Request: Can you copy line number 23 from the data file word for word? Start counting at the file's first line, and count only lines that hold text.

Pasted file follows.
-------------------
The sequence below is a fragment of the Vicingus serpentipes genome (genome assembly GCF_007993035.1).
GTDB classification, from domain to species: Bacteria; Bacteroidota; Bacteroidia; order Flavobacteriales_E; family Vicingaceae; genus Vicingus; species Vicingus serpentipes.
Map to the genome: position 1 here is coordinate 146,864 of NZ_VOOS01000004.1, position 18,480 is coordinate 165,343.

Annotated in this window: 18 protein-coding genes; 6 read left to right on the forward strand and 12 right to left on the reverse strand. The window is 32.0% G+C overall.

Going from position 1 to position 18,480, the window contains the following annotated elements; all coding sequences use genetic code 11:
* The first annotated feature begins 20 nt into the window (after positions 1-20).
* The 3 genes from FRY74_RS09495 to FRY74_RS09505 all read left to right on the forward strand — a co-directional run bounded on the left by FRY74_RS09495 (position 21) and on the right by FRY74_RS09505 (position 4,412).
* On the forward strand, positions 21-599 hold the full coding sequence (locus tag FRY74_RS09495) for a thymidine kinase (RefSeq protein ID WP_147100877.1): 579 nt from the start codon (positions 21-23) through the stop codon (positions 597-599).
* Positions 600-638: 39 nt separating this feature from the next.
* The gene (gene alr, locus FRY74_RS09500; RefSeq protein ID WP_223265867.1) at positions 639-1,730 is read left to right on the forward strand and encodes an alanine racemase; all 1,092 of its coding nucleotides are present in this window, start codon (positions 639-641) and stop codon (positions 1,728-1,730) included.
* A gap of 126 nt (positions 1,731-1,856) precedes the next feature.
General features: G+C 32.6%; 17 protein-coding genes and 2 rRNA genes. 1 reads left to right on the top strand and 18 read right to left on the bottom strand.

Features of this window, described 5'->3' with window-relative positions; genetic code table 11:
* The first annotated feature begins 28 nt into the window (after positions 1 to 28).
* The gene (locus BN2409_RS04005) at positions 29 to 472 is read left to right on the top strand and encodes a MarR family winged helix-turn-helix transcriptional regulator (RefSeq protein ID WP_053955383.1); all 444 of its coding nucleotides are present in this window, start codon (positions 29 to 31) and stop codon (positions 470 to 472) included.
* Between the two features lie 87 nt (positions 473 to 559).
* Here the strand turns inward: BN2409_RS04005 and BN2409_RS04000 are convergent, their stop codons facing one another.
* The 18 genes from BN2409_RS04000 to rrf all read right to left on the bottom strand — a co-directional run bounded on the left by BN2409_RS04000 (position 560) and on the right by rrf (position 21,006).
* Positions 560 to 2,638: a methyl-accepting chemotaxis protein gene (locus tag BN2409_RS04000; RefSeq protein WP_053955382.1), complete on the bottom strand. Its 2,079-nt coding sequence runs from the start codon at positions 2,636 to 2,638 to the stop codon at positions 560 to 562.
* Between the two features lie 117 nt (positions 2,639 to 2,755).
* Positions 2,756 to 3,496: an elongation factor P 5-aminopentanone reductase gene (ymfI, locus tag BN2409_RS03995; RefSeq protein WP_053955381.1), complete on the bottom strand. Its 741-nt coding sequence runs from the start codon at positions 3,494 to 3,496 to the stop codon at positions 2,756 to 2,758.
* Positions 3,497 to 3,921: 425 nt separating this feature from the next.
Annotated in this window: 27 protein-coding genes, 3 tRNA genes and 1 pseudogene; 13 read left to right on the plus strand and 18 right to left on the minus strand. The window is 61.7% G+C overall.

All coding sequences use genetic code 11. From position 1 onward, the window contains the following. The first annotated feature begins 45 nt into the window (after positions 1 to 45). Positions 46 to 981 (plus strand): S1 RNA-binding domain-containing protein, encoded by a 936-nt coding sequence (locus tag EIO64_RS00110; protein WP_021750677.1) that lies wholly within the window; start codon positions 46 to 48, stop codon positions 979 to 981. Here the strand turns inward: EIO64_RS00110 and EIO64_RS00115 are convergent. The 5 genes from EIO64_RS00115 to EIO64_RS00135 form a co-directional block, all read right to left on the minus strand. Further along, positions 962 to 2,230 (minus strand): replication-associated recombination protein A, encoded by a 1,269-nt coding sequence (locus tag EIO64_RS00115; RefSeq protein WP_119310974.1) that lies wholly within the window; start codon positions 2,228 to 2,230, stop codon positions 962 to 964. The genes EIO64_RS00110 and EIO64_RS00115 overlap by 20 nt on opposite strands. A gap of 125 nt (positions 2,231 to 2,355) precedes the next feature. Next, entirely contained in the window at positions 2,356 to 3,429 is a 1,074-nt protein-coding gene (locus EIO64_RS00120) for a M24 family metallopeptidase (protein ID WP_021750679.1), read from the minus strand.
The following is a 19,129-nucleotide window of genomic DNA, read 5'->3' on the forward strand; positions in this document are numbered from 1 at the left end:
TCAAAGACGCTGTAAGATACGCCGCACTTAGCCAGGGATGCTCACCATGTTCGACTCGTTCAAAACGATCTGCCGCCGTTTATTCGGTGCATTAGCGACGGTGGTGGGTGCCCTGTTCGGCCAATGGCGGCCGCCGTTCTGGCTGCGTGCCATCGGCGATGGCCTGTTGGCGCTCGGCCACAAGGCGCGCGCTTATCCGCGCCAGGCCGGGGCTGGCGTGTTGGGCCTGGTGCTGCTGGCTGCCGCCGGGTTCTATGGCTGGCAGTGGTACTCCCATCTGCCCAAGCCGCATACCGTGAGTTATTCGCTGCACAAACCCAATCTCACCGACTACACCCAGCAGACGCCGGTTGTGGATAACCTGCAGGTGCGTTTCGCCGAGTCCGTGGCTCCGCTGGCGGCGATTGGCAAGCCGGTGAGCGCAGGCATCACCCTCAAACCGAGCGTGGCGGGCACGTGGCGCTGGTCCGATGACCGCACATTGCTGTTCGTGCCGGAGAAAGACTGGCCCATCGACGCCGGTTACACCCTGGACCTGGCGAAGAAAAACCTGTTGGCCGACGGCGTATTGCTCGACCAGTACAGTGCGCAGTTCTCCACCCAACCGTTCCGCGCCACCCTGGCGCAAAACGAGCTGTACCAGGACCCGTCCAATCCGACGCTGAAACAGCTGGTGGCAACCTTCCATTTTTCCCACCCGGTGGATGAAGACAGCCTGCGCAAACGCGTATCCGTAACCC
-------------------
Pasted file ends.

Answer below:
Annotated in this window: 27 protein-coding genes, 3 tRNA genes and 1 pseudogene; 13 read left to right on the plus strand and 18 right to left on the minus strand. The window is 61.7% G+C overall.